Are women better at parking than men? A survey by NCP car parks says so. But motoring journalist Maria McCarthy isn't so sure. She explains why.
When I was approached by the BBC to comment on the survey by NCP car parks which claimed that women are better at parking than men, I was torn.
Although I'm the author of The Girls' Car Handbook and fight the female corner on many motoring matters, I'm not sure I would on this particular topic.
My reluctance is because, although I know plenty of women who are brilliant parkers, many studies on spatial awareness and gender show that on average men score more highly on this particular skill.
And a scientific study of men and women's parking abilities carried out by Dr Claudia Wolf at Rhur University in Germany found that the male motorists were both quicker and more accurate.
Of course, parking when you know you're part of a study and are being watched by scientists in lab coats holding clip boards is a very different matter from everyday parking.
And it's this latter situation that NCP were ideally placed to study.
It's research was carried out over a month and involved 2,500 drivers, none of whom will have been aware that their behaviour was being observed.
By analysing CCTV footage of motorists parking in NCP car parks, the researchers looked at all aspects of parking - not just 'getting into the space' but other skills such as 'space-spotting'.
Women better at spotting parking spaces
They discovered that when entering car parks, male drivers often missed available spaces as they were going too fast to take advantage of them.
Women were better both at noticing spaces and spotting when other drivers were about to leave.
The study also addressed the issue of the 'reposition shuffle' - moving the car back and forth to get the best final position.
More than half - 56 per cent - of women 'shuffled', whereas only 29 per cent of men did.
This affected the quality of the 'central finish' - the final positioning of the car. Women scored 53 per cent for accuracy compared to men's 25 per cent.
Men park faster
Men did come out on top when it came to the speed of the manoeuvre however, with a brisk 16 seconds compared to 21 seconds for women.
Dr Nick Reed, senior researcher at the Transport Research Laboratory says both studies are interesting but that neither gives a definitive answer in the parking gender wars.
"The results from studies often depend on how they are designed and what measures you take as reflecting good parking.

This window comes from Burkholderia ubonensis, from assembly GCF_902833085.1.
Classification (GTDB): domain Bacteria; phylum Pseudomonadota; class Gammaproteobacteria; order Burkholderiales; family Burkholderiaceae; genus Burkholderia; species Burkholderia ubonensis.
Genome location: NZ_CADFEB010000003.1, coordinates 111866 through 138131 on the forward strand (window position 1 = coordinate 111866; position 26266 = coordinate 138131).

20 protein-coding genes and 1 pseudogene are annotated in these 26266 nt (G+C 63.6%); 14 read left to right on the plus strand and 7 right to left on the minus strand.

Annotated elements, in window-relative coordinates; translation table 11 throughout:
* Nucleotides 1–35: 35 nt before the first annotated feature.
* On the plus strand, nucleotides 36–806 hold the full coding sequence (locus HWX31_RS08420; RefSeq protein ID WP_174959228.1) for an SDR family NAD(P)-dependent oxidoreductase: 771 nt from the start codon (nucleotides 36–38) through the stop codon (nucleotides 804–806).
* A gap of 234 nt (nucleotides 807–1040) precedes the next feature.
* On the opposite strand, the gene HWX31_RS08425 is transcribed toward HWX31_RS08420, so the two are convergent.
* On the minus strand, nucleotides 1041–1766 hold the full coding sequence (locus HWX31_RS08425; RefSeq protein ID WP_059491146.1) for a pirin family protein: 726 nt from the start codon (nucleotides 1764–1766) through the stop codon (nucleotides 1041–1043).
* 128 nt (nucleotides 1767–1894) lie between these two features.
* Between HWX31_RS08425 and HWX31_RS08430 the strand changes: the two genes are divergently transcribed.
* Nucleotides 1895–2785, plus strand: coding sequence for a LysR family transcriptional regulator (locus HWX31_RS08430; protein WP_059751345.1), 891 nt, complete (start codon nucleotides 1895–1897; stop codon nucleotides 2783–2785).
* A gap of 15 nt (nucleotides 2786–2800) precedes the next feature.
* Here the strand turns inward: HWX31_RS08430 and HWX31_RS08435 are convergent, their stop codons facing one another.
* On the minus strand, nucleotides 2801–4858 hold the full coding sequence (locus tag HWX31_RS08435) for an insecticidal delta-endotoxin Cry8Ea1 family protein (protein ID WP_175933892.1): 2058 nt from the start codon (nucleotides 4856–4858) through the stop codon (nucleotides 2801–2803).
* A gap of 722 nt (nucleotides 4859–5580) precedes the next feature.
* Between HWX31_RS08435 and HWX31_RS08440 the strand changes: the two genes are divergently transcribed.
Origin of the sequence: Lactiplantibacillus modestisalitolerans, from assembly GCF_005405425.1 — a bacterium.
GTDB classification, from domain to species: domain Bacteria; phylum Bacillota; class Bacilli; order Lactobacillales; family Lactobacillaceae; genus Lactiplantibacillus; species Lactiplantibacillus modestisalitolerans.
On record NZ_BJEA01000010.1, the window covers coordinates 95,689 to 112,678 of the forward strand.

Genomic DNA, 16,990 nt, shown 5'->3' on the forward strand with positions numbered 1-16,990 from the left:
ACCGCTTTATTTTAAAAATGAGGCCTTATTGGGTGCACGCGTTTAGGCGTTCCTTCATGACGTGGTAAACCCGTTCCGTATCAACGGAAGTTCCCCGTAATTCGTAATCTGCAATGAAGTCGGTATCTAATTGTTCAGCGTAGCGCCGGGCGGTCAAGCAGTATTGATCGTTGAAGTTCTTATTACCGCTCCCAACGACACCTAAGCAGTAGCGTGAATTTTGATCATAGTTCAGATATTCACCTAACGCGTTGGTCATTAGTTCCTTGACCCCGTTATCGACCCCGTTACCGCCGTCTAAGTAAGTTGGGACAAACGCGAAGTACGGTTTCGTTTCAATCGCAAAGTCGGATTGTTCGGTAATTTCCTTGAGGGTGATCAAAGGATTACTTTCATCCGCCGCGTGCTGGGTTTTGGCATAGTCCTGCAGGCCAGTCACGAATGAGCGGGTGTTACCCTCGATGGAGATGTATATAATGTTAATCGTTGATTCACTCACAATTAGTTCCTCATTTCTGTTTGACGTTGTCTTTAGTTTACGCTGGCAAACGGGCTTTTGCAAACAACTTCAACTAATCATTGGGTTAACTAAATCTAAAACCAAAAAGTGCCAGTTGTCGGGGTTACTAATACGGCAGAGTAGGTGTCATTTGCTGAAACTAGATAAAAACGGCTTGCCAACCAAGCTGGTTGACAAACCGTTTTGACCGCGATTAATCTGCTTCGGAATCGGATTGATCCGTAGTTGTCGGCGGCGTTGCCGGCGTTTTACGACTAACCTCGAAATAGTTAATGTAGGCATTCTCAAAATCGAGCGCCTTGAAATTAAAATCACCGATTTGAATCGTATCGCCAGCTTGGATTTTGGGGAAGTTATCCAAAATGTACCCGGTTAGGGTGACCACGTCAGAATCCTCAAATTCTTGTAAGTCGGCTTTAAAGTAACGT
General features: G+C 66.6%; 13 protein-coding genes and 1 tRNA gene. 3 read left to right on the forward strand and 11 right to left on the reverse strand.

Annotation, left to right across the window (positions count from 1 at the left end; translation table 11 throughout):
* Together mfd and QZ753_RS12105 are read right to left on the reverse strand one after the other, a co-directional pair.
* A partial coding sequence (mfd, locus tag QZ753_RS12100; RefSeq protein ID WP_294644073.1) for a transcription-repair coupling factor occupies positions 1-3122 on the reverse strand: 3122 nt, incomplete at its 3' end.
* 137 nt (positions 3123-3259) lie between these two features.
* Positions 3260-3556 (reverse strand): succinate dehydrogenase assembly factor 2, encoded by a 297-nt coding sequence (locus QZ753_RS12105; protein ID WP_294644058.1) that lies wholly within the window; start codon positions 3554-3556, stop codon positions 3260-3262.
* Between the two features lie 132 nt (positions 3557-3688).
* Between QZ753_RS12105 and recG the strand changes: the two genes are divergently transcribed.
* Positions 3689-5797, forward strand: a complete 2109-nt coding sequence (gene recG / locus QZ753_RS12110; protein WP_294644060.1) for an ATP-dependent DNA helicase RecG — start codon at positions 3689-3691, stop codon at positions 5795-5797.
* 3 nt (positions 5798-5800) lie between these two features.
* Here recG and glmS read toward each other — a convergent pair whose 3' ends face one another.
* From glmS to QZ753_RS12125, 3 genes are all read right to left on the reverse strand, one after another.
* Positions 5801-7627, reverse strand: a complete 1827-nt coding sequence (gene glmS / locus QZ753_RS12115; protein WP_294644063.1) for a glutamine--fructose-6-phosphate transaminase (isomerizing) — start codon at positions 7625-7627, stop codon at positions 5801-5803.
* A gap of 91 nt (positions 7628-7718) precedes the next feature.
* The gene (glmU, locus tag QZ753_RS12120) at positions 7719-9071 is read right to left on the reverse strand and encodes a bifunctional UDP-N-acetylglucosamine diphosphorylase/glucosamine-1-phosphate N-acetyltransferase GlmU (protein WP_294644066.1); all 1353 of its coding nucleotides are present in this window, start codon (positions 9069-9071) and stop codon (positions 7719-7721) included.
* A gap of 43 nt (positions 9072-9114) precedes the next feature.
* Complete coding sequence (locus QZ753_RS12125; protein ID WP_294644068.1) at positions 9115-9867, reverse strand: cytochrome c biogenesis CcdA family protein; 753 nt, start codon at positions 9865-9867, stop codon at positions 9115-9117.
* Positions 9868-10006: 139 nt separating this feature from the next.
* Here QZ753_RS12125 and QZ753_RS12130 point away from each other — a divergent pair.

"The German study required a large executive saloon to be parked under monitored conditions and this vehicle may have been intimidating and unfamiliar to participants, affecting the outcome.
"The NCP study was weighted in favour of the final parking position."
'Park safely, minimise delay'
Reed adds: "The most important outcome is that all drivers should park their vehicles safely while minimising delay to other road users."
Having studied NCP's data, I still decided to support the male side of the debate - that men are better at parking at women.
After all, look at Confused.com's figures on single-vehicle accidents - accidents which are often parking-related and involve colliding with a stationary object such as a wall, bollard etcetera.
Four per cent of female customers have made single-vehicle accident claim over the past five years, compared with 3.4 per cent of men.
So, the next day, I found myself in a car park at the BBC Television Centre together with Neil Beeson, a driving instructor who help with the NCP study.
Neil said the study showed women to be better at parking, while I countered that with men's track record in spatial awareness studies.
However, I did acknowledge some points in favour of the fairer sex, such as women's superior 'space spotting' talents.
As we spoke, Elayne Saunders, owner of a pink Nissan Figaro and a supporter of The Pink Car Rally, showed off her excellent parking skills.
You can watch a clip of us all here.
What do you think?
What are your thoughts on men, women and parking? Is one sex better than the other when it comes to parking skills? Should  women’s car insurance be cheaper than men’s? We'd love to hear from you.
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